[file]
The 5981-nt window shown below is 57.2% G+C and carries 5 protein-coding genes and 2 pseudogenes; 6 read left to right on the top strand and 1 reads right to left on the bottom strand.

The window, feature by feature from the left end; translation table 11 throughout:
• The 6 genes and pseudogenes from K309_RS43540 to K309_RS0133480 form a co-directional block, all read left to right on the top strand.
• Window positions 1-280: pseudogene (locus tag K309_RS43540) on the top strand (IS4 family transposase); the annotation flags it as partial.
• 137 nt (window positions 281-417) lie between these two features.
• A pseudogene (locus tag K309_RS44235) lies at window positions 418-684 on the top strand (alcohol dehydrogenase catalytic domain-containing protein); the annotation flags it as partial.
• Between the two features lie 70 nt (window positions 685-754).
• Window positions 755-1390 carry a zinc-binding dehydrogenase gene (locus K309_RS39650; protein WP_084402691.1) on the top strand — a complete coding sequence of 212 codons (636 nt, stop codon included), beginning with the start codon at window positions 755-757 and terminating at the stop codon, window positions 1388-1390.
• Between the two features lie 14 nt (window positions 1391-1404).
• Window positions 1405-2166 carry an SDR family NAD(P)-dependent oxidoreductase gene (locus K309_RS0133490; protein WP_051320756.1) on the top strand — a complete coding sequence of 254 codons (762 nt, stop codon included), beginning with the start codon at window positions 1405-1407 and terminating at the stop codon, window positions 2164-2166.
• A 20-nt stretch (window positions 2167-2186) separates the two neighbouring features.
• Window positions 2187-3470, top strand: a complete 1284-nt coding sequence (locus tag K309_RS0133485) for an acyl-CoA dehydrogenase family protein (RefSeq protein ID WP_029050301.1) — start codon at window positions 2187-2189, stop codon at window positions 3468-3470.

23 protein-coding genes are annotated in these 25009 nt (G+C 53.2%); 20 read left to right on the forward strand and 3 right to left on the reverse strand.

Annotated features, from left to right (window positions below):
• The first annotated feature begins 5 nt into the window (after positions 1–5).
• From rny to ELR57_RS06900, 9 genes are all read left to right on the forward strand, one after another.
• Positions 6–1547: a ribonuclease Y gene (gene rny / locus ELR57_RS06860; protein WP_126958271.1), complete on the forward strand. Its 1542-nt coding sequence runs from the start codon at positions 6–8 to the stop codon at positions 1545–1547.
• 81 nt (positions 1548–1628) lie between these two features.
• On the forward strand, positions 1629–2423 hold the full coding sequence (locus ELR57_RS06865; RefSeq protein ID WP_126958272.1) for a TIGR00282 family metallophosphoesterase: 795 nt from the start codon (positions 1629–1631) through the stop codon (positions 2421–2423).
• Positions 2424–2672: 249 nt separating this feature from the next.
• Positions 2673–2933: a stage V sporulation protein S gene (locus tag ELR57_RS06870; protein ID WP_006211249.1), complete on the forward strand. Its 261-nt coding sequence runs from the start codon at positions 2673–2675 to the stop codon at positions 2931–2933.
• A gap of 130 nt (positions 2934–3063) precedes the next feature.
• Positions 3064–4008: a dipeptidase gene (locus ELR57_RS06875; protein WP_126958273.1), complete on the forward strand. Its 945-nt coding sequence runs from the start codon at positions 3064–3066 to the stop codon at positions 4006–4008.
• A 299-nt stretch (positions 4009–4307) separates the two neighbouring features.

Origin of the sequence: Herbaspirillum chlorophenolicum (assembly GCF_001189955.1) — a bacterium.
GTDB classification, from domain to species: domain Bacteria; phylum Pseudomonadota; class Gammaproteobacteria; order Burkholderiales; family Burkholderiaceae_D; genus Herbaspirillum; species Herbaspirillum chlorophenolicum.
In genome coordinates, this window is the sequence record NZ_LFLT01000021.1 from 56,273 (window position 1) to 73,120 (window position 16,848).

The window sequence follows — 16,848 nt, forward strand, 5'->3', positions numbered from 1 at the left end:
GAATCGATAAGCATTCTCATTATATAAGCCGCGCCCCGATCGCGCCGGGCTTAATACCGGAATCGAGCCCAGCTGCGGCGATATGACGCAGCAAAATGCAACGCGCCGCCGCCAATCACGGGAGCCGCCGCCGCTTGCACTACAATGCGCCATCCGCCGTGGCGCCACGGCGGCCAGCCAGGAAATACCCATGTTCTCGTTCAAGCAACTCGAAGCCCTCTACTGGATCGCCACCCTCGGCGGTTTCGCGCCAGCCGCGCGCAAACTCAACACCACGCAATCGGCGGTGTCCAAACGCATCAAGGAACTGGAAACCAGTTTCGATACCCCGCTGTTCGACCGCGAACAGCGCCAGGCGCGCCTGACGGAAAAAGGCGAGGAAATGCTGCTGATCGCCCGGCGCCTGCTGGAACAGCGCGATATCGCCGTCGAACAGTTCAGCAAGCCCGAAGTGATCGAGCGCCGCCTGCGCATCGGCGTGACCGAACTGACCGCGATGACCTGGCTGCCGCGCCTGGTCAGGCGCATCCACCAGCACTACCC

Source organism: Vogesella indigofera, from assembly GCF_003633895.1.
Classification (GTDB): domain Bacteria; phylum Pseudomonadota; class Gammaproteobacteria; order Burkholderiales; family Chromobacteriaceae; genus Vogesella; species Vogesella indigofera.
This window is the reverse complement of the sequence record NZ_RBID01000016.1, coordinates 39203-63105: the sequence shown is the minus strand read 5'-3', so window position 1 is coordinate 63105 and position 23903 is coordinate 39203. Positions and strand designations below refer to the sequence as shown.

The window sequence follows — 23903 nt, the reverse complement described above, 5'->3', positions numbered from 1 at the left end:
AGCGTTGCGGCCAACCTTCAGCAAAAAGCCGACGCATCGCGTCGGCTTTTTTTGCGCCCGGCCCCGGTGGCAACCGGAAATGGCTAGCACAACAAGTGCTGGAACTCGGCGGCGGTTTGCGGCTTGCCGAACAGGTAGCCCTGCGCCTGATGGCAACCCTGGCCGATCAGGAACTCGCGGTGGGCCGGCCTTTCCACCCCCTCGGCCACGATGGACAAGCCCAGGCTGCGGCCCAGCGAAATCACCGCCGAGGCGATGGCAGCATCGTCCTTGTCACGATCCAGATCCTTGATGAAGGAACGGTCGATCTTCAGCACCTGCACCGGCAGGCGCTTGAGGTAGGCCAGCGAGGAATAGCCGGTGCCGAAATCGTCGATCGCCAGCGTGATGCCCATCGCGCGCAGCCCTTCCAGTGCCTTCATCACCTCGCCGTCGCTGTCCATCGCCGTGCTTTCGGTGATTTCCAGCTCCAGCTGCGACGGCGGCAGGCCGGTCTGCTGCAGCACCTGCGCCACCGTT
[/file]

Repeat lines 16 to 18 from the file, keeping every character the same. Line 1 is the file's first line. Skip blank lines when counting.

• From rny to ELR57_RS06900, 9 genes are all read left to right on the forward strand, one after another.
• Positions 6–1547: a ribonuclease Y gene (gene rny / locus ELR57_RS06860; protein WP_126958271.1), complete on the forward strand. Its 1542-nt coding sequence runs from the start codon at positions 6–8 to the stop codon at positions 1545–1547.
• 81 nt (positions 1548–1628) lie between these two features.